The impromptu briefing angered Democrats. Mr. Ratcliffe had promised to brief on the sources, but some congressional officials were surprised by the hasty meeting. They suggested that the scheduling reflected the need to brief Mr. Graham before congressional testimony by the former F.B.I. director James B. Comey on Wednesday.
Democrats called the releases one of the starkest examples of politicization of the intelligence agencies under Mr. Trump. While Mr. Ratcliffe — a former congressman from Texas with little intelligence experience — promised during his Senate confirmation hearing to be nonpartisan, since taking the job he has highlighted Chinese election interference over what career officials say is a greater threat from Russia and made other declassifications similarly beneficial to the president.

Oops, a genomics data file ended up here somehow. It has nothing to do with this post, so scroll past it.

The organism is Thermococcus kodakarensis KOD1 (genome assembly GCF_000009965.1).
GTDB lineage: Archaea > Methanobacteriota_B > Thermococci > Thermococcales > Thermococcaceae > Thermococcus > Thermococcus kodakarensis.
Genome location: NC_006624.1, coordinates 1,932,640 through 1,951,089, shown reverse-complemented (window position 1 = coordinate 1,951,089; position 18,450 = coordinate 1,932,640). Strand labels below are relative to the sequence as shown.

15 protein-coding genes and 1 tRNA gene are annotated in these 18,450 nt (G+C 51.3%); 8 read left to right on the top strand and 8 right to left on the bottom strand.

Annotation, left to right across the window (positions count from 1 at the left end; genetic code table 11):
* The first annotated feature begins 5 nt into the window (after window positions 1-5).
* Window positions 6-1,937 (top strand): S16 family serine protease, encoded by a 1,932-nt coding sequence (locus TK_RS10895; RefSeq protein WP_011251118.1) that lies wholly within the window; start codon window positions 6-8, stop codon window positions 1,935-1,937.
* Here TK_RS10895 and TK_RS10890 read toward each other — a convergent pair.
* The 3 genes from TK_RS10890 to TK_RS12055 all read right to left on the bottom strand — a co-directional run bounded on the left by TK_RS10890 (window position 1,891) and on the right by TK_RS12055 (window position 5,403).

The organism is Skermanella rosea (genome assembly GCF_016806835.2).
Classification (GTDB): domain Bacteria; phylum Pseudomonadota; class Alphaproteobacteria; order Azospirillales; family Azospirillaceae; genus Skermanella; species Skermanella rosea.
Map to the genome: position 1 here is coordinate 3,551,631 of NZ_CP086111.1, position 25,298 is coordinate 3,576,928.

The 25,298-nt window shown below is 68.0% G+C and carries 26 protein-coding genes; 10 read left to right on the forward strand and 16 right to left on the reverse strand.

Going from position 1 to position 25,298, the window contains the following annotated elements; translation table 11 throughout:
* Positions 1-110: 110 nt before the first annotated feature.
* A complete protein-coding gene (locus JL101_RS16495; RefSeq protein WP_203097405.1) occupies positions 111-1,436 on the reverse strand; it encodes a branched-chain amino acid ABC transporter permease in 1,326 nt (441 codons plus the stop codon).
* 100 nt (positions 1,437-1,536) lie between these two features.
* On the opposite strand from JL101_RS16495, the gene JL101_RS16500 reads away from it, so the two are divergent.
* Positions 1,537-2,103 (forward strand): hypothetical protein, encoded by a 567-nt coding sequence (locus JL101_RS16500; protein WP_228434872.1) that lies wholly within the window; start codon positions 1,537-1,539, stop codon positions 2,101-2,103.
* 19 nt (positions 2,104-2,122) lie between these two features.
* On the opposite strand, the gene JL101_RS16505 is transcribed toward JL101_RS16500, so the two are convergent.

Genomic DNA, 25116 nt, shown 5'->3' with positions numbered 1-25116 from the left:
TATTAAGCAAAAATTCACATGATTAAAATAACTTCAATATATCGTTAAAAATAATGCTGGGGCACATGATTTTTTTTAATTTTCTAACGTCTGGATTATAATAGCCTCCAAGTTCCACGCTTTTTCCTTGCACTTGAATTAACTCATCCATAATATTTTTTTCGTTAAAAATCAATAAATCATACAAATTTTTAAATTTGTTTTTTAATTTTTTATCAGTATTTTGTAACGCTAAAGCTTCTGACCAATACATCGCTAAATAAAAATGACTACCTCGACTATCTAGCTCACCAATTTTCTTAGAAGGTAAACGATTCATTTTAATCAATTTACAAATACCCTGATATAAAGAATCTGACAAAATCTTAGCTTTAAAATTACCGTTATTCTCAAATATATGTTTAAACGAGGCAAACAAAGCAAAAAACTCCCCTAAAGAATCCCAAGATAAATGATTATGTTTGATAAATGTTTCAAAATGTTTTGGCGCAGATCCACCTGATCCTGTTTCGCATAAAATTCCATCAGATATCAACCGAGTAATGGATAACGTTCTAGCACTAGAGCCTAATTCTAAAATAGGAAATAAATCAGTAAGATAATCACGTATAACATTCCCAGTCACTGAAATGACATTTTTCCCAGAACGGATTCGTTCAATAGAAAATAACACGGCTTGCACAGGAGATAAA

“Ratcliffe is abusing his position exactly as I feared he would, and the abuse is accelerating as we near the election,” Senator Ron Wyden, Democrat of Oregon, said in a statement.
The letter on Tuesday was the first time Mr. Ratcliffe had released material dismissed by other officials as unverified rumor. He initially embraced that assessment, saying that “the Russian intelligence analysis may reflect exaggeration or fabrication.” The intelligence agencies have stopped short of definitively assessing the material as disinformation.
But in a statement hours after the release of the letter, Mr. Ratcliffe appeared to caveat his own warning.